How I Read 1000% More Books Than Before

First of all – reading on a daily basis as recommended by Jerry. No matter if it’s just 15 minutes, I always read at least one chapter per day.

I also read at least two books at a time. This is one of the major lessons – if you get bored of one book just move to another. If you don’t like the book, drop it and start with a new one. There’s no use in reading something that you’re not enjoying.

You might think that you can’t keep track of that many books – and you can’t. That’s why I take notes for each book and gather them in Mac Notes (I use Kindle which allows you to easily highlight text). When I finish the book I also summarize the summary in a “tl;dr” (too long, didn’t read in geekspeak). This is the core of the book in 4-5 sentences.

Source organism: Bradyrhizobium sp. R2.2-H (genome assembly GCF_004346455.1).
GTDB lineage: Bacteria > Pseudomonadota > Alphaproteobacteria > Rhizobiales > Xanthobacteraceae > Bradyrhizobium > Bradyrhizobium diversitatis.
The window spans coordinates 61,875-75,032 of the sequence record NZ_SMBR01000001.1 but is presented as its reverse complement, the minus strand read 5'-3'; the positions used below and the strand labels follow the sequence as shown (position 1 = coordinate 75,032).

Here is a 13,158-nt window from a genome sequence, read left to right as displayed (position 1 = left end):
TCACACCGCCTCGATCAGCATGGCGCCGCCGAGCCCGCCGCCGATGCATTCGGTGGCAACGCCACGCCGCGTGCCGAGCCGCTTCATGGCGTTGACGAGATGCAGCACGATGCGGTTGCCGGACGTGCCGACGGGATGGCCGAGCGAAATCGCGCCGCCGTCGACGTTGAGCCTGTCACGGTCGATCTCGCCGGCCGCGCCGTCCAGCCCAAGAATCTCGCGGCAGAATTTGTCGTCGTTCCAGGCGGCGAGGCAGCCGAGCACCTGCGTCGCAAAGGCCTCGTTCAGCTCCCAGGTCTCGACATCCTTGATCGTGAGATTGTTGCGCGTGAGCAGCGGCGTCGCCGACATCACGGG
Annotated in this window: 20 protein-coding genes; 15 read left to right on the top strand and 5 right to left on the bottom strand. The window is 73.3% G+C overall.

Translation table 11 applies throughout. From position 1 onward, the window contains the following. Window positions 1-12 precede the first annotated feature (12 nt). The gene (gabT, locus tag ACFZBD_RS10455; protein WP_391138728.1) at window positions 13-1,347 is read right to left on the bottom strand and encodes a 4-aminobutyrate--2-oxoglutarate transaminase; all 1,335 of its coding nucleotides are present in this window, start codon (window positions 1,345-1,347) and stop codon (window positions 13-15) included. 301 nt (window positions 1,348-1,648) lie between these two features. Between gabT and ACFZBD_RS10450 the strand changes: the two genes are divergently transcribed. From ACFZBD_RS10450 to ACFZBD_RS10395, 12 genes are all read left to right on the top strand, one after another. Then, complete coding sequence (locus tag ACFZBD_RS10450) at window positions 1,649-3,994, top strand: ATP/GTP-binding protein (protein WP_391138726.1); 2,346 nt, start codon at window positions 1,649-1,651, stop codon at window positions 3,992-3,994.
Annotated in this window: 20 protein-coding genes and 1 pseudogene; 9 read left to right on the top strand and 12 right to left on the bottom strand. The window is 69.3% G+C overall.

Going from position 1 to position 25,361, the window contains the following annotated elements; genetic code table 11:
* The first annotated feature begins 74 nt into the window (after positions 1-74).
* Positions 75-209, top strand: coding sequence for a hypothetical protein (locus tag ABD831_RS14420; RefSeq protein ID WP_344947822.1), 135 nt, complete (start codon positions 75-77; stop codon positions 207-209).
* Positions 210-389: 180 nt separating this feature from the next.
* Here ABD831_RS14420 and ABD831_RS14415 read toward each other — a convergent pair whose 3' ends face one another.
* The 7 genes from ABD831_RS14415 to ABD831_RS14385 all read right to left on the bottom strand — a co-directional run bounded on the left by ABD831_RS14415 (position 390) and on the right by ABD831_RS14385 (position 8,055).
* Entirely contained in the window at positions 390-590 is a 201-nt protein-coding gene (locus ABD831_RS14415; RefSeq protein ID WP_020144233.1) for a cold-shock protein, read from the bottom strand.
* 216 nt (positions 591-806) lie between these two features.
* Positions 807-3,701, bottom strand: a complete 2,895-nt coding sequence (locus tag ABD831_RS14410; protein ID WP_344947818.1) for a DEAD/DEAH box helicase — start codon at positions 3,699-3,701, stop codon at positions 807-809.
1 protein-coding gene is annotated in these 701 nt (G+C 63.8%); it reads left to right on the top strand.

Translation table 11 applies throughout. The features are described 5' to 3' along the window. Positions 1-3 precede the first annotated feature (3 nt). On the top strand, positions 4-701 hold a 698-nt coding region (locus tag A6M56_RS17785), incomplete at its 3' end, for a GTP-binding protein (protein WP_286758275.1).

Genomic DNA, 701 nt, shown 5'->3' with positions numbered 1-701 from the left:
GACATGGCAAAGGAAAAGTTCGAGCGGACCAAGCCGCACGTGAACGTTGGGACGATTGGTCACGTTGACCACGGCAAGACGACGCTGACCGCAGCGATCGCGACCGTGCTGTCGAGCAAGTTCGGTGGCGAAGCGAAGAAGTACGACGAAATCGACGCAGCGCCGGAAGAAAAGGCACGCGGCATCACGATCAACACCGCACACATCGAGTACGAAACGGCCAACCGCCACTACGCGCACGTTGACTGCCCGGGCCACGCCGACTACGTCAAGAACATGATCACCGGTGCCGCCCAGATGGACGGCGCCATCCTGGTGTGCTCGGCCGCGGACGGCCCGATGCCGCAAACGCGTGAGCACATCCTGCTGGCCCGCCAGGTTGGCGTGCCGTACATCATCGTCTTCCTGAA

I also read a non-business beside one or two business books.

Everything I read or want to read I keep track of with the free website Good Reads.

Going Forward

Twenty books per year is not really that much. But if you’re like I was, 10+ additional books can make a BIG difference – it did for me. Try it out and let me know how it goes!

Yes! Another blog!

If there’s something missing in this world, it’s blogs. So I decided to merge my two blogs which I wrote in Slovene and create a new one for English audiences.

What will you see here? Mostly productivity tips, book summaries and a lesson or two I learn on my path.

I’ve scheduled a few posts that will be published in the next few days, including tips on reading more, speeding up your learning with videos and two book summaries.